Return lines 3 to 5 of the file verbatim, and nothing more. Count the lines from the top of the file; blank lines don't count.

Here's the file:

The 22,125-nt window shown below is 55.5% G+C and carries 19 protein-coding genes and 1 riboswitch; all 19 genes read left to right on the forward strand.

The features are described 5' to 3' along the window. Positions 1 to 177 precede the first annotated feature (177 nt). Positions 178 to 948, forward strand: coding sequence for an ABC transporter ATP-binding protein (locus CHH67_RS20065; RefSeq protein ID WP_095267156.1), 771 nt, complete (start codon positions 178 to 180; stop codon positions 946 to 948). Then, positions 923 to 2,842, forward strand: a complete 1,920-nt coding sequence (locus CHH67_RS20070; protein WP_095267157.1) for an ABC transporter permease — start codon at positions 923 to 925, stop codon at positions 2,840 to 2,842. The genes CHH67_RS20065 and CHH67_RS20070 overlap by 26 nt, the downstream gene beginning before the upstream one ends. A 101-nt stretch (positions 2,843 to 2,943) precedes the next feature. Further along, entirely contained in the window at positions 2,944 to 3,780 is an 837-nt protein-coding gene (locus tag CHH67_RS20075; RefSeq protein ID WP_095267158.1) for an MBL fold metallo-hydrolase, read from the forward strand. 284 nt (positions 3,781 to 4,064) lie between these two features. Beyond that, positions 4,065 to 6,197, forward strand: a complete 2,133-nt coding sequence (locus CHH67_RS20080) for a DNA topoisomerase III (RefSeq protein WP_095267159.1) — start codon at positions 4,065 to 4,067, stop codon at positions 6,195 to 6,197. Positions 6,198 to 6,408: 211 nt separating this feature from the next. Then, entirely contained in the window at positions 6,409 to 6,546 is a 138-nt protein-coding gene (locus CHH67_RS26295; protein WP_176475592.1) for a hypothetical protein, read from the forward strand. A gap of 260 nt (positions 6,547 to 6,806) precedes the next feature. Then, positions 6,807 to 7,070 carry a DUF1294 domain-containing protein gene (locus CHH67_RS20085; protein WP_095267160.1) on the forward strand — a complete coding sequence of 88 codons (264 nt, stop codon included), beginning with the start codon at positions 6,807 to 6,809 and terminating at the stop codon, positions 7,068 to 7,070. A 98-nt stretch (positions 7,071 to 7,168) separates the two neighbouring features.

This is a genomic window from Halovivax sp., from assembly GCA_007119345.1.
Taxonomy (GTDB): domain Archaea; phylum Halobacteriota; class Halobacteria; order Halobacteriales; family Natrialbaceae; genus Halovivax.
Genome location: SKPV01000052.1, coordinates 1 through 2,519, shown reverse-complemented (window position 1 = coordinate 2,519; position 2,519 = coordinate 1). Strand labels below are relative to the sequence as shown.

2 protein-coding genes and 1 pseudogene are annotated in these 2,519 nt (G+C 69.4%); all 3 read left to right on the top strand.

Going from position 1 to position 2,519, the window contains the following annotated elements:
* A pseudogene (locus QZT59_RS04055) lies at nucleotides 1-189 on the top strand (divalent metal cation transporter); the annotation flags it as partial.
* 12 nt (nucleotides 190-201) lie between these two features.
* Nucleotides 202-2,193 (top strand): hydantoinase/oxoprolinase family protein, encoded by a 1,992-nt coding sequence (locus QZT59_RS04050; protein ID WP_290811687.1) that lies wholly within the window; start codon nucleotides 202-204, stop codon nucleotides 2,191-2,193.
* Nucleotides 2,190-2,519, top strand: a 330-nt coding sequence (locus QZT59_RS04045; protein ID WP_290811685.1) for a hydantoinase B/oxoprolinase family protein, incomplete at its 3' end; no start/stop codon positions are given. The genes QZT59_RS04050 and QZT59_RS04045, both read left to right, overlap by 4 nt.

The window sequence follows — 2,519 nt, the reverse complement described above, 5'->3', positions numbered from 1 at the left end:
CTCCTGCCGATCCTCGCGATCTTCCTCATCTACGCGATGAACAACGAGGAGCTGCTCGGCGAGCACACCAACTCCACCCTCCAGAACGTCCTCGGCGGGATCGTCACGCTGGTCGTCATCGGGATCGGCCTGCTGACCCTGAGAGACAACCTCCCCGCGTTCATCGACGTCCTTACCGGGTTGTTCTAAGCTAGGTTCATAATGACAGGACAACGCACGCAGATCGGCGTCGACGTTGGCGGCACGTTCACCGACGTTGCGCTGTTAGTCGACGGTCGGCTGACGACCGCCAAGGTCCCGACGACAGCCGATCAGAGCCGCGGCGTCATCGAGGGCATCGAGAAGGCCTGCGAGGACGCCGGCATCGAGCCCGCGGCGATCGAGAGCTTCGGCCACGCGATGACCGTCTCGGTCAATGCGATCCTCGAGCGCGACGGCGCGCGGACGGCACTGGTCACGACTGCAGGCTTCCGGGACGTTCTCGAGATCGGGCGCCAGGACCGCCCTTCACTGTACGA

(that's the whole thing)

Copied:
This is a genomic window from Halovivax sp., from assembly GCA_007119345.1.
Taxonomy (GTDB): domain Archaea; phylum Halobacteriota; class Halobacteria; order Halobacteriales; family Natrialbaceae; genus Halovivax.
Genome location: SKPV01000052.1, coordinates 1 through 2,519, shown reverse-complemented (window position 1 = coordinate 2,519; position 2,519 = coordinate 1). Strand labels below are relative to the sequence as shown.